Corps Morcelé: Spectacular Anatomy, Anatomy Theatres, and The Fragmented Body of John Donne

UNCA Author/Contributor (non-UNCA co-authors, if there are any, appear on document)
Hamda Shakil (Creator)
University of North Carolina Asheville (UNCA )
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Abstract: Recently scholars have shown how John Donne’s poetry was influenced and energized by the discourse of anatomy in seventeenth century-England, which provided the poet with a theoretical framework to engage the relationship between the physical body and its intermingled soul. This paper participates in this larger trend by investigating Donne’s anatomical focus in “The Ecstasy,” and “A Valediction of My Name in The Window,” two poems that have not been sufficiently examined in these terms. This paper discusses the uses and implications of anatomy in the period, paying specific attention to the role of anatomy theatres in early modern medicine and their spectacle of the body’s fragmentation. Reading Donne’s poetry through the lens of early modern English medicine reveals the subtle relations between physical and intangible phenomena in his work, as well as his didactic method of explaining erotic, sexual, and physical death in relation to the universe.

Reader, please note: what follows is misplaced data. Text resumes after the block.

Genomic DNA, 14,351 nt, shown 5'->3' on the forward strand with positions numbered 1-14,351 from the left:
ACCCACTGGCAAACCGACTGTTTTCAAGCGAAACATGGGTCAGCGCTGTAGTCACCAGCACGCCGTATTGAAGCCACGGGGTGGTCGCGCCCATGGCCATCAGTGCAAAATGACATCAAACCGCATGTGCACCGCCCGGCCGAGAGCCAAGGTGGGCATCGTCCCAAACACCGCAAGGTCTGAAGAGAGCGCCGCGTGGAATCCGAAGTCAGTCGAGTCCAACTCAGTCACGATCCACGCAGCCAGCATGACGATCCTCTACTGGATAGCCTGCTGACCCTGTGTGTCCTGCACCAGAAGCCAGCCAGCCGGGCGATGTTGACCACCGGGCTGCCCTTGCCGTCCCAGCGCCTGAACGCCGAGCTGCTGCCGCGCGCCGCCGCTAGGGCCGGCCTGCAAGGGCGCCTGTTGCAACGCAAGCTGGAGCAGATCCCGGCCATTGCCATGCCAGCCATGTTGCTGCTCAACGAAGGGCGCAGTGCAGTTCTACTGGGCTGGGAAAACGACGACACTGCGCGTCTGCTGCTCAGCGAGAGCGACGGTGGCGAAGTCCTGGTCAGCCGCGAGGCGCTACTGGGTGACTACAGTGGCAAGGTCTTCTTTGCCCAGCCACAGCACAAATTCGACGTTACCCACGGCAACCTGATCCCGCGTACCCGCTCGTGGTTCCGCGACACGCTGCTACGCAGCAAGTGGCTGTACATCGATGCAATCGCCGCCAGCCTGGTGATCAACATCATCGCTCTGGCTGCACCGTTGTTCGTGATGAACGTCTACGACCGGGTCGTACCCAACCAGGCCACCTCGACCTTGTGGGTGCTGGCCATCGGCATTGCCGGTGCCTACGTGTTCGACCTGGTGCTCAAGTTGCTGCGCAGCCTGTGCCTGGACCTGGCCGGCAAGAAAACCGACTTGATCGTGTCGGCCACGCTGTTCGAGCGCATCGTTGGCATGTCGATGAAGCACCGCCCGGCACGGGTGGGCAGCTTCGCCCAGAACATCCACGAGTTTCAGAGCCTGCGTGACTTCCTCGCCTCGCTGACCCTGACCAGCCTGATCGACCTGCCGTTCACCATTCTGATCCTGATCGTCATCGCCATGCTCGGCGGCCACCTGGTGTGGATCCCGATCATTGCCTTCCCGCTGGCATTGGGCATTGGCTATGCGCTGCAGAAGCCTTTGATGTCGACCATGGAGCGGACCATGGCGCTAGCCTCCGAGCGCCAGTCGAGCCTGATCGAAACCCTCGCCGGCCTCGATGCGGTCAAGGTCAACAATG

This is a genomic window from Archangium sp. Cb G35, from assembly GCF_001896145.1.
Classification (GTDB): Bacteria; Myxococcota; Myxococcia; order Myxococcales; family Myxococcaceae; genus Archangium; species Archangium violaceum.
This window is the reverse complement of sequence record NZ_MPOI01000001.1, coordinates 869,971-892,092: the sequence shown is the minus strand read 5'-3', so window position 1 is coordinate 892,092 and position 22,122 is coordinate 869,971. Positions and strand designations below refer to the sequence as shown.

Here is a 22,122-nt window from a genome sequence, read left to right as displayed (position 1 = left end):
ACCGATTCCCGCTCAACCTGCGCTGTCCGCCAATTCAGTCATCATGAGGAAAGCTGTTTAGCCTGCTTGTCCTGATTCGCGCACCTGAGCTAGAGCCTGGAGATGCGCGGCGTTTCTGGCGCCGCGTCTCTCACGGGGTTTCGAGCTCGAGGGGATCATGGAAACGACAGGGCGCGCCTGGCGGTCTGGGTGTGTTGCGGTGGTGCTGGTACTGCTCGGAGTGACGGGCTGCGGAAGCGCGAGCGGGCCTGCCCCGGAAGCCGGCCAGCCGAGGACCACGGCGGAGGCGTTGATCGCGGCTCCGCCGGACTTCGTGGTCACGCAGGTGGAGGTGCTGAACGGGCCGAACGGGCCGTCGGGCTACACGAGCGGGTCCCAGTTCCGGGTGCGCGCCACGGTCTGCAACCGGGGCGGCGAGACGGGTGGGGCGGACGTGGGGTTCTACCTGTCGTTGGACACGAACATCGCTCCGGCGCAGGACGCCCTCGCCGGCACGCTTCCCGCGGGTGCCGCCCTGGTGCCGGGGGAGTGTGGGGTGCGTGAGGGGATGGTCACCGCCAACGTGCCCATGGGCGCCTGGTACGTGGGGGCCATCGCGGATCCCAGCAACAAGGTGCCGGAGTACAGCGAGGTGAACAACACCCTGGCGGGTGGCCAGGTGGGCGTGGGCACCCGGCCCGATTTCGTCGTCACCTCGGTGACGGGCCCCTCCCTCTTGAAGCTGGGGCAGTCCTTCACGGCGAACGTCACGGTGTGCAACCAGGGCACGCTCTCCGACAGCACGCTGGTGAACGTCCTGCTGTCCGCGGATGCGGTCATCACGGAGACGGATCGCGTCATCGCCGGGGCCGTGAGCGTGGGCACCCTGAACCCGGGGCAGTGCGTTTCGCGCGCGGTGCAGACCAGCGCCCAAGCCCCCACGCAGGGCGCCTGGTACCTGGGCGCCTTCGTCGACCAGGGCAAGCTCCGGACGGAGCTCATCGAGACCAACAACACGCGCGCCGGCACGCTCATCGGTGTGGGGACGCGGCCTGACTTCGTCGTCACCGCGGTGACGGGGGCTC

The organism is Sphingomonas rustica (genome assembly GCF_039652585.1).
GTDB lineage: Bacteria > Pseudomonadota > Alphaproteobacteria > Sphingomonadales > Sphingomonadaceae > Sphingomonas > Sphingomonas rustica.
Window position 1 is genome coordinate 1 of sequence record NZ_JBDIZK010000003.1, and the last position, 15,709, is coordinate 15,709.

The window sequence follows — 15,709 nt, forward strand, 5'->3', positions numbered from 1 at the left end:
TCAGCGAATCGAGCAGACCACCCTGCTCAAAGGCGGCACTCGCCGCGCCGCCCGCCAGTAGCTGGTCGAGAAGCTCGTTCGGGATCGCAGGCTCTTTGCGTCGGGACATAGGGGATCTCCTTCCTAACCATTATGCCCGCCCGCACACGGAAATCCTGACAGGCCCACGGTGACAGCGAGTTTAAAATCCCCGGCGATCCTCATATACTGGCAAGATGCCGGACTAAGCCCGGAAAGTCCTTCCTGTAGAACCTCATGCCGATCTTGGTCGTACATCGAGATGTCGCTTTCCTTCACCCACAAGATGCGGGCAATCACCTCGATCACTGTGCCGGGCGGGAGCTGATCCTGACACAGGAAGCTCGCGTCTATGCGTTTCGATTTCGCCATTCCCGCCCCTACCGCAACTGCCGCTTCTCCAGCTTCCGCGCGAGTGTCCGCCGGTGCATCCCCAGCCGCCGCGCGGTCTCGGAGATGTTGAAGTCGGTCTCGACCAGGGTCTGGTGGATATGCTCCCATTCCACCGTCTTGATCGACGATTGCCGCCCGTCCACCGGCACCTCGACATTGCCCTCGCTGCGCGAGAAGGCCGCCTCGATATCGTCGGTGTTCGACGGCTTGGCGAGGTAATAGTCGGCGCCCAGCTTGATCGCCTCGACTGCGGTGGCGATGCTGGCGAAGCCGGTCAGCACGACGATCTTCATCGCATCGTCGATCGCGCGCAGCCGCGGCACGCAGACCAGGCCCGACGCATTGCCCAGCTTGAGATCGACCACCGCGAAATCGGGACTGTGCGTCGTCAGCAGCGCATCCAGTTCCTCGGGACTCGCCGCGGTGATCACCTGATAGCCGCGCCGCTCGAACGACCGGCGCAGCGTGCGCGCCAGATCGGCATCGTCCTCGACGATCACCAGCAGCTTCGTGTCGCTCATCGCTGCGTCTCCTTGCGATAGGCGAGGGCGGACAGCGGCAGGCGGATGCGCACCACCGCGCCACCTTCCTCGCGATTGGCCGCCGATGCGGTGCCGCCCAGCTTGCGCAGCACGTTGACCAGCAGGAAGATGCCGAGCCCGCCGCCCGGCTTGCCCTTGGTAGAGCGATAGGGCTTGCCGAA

Additional Information

Language: English
Date: 2017
John Donne, anatomy, poetry

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